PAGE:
Picture of ten books on a wooden bookstand. Black text on a white background reads "My favourite books for Symbolic Sounds".

My Favourite Books for Symbolic Sounds

Books are a great way to target speech and language skills in Early Intervention sessions. In this post, I’m sharing ten of my favourite books for targeting symbolic sounds and exclamatory words in your Early Intervention sessions.

Please Note: This post contains Amazon affiliate links. This means I earn a small amount of commission if you purchase any of the books listed in this post. Thank you for supporting my website in this way.
A note about Amazon links: Please be aware, the links are set up to redirect to your local Amazon site. This means, if some books are not available in your country, you will be redirected to a book or product with a similar title. Please double-check before purchasing as you may not be getting the book I mentioned in the post. Many of the books are shown in the images in this post, so you can see which cover to look for. If you’re in the UK, you may need to purchase via Amazon.com instead, as most of the books are available on there and do ship to the UK.

On the left is a picture of 10 books on a wooekn bookstand. On the right, text reads "books are a great way to target a range of skills in Speech and Language Therapy sessions!".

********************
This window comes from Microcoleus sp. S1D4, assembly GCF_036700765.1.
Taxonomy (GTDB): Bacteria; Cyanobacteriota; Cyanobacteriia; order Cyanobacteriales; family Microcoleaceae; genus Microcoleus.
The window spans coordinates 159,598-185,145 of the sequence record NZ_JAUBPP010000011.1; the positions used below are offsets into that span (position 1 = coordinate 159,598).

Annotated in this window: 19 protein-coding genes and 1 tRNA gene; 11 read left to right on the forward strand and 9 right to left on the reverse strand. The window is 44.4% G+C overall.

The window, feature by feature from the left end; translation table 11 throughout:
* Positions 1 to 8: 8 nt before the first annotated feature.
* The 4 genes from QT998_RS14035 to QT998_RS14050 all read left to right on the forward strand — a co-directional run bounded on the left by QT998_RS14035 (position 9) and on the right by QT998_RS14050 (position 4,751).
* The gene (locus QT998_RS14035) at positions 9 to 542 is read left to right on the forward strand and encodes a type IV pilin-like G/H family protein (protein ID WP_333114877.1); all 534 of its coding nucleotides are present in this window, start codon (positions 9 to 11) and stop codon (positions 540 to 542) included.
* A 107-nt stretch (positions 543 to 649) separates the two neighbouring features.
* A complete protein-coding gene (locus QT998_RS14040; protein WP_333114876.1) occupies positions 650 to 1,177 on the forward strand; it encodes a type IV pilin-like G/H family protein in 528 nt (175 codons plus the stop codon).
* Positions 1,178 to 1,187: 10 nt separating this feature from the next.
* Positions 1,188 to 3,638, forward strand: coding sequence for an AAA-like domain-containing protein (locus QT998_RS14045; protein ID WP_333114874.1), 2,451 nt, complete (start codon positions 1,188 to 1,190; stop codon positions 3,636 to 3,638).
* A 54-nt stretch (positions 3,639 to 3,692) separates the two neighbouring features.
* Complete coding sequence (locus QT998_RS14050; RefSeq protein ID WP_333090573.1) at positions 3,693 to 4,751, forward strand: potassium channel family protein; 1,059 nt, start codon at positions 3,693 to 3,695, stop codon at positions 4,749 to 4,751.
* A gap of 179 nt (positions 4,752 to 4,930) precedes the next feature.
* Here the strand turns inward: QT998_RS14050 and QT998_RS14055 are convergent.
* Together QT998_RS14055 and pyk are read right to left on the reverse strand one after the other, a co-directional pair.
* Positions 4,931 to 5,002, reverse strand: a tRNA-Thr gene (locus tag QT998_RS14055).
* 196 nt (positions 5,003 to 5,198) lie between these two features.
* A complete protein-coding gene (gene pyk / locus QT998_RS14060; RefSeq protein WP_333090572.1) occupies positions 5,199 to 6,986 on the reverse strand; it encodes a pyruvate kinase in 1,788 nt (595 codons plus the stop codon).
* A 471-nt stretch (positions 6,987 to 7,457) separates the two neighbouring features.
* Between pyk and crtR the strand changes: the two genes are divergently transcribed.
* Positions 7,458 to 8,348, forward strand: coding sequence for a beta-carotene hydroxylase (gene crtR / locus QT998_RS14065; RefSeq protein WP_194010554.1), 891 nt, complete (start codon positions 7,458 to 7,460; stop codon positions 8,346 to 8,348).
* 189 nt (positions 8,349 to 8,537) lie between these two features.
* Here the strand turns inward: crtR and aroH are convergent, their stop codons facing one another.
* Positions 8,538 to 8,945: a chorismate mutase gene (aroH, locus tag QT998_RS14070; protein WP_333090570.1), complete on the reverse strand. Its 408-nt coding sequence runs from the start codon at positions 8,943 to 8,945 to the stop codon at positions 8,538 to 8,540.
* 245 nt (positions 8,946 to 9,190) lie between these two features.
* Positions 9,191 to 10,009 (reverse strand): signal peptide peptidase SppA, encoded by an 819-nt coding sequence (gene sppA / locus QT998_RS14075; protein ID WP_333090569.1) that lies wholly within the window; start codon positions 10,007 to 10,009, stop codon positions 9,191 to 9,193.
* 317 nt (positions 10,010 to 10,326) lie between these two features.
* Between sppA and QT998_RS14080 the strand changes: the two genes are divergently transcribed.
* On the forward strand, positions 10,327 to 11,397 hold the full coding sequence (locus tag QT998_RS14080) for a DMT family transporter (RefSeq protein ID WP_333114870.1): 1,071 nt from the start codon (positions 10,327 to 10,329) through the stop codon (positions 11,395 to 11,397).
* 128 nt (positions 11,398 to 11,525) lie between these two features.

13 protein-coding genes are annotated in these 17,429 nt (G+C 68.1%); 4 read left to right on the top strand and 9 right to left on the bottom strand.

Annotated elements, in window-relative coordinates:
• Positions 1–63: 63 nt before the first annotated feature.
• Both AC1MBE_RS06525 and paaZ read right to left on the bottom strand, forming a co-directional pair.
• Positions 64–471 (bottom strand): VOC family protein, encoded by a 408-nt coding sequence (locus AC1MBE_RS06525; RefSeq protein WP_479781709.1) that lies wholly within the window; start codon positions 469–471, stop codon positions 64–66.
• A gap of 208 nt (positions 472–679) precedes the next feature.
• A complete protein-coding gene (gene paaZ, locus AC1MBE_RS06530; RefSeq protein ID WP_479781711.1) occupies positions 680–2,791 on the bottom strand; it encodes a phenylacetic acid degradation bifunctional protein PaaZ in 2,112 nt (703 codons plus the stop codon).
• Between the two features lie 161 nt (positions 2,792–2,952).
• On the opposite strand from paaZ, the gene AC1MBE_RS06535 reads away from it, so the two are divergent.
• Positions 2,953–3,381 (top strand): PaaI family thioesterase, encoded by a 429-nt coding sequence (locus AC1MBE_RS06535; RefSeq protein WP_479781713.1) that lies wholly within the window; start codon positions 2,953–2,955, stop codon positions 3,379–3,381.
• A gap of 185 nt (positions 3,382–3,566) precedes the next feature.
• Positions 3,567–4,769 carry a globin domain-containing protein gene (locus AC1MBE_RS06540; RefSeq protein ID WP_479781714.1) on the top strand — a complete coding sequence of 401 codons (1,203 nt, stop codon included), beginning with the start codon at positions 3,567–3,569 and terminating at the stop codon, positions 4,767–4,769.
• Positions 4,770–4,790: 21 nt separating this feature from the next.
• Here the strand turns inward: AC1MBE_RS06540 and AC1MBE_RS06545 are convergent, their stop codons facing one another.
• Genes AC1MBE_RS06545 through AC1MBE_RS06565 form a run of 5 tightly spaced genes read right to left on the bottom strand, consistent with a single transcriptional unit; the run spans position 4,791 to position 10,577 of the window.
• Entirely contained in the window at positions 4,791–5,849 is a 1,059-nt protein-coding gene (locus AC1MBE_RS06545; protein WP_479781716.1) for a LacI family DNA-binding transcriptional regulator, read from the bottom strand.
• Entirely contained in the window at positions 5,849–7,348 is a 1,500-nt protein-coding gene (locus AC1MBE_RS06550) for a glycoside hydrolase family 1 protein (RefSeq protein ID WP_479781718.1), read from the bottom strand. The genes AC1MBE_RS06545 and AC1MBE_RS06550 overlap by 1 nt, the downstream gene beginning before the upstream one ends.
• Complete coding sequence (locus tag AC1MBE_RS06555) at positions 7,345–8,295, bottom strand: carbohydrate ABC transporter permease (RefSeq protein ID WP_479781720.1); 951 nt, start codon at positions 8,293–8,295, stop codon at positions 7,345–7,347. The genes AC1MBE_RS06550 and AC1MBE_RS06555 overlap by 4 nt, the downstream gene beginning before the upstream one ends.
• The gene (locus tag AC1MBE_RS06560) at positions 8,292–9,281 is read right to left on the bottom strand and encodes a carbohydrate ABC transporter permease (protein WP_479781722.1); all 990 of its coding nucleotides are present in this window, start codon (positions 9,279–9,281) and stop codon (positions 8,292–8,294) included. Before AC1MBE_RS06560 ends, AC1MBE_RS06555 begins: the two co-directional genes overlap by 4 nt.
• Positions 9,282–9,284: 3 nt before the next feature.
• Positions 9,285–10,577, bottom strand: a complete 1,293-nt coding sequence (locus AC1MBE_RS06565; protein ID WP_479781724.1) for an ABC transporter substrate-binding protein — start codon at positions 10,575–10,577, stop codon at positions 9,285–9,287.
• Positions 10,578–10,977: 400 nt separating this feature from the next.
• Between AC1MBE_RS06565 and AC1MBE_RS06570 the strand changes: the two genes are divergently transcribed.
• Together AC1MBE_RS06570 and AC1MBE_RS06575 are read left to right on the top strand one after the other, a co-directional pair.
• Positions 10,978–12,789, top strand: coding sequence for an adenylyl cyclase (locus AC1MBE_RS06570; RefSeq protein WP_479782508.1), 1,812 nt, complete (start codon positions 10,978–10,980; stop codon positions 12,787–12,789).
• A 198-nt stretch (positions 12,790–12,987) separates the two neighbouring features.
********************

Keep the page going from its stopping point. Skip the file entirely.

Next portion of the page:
What are Symbolic Sounds and Exclamatory Words?

Symbolic sounds and exclamatory words are sounds/words that are short and easy to produce. Many symbolic sounds are onomatopoeic in nature (the words imitate the sound they are representing).
Symbolic sounds include animal sounds (such as “baa” for a sheep, or “woof” for a dog), environmental sounds (such as “tick tock” for a clock, and “knock knock” when you knock on a door), and vehicle noises (“nee-naw” for an emergency vehicle, and “brum” for a car, etc.).
Some of these sounds are classed as ‘functional’ because they are associated with the object/thing that they represent, others are simply used to imitate sounds in the environment (Laing, 2014).  Similarly, exclamatory words are short, simple words, associated with an action/object (they hold meaning). 

Symbolic sounds and exclamatory words can be counted as first words, and often come before a child’s true first words. I.e., children often say “woof” before naming “dog”. So they are really important to target in your Early Intervention sessions, particularly if a child isn’t using words yet. I shared some fun ways to target Symbolic Sounds and Exclamatory Words in your EI sessions in this blog post here.